Aged in charred oak barrels for 10 years. Made with a mashbill that incorporates a high portion of wheat.
Appearance: Tizer orange, lager. A nice thick film forms on the glass, along with many thick oozy legs. The substantial swirl mark quickly morphed into teardrops.
Nose: A decent heady ABV. Heaps of caramel, vanilla and cinnamon. There’s also a pine needle coolness, bordering on spearmint.
When agitated a sweeter confectionary element materialises, which is a very welcomed surprise. Icing sugar-coated foam sweets.
There’s an undercurrent of oak too, wood spice and a slightly ‘dry’ aroma.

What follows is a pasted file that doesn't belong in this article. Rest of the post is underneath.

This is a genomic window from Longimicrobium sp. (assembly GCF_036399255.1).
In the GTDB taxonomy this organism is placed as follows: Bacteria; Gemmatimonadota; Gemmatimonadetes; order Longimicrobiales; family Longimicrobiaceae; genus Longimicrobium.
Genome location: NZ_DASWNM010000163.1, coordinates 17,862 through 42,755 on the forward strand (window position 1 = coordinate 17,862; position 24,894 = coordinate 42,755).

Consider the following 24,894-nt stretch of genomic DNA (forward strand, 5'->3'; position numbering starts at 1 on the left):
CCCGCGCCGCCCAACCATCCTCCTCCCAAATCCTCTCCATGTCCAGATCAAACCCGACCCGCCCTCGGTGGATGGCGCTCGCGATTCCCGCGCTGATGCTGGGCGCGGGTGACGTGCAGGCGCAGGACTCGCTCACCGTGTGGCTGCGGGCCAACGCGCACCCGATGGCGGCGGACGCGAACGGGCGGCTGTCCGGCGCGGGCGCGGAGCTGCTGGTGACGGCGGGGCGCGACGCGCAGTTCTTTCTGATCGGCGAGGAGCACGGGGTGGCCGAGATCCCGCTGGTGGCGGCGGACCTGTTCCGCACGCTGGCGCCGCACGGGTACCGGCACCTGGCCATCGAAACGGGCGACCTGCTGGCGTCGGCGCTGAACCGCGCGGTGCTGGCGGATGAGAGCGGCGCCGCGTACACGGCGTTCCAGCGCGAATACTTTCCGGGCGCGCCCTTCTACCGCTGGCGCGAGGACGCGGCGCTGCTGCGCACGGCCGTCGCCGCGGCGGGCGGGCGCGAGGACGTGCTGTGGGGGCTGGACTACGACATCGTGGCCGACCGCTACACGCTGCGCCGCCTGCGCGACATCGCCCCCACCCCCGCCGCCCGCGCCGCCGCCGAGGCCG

Palate: Not a particularly viscous mouthfeel, but not thin either.
The first flavour that hits is strong earth and vegetation, followed swiftly by a spice heat in the chest.
Cinnamon, vanilla and black pepper appear from the second sip, still veiled on that soil-like now though.
A harsh astringency also makes itself known on the palate, metallic and coin-like.
Finish: Medium to long. The pepper and vanilla last longest and that heat in the chest also lingers for an age. The finish is actually the most pleasing part of this dram. It’s sweeter and less harsh than the palate.
Not one I’d seek out in afraid, it’s too unrefined and harsh. I just didn’t get on with it at all.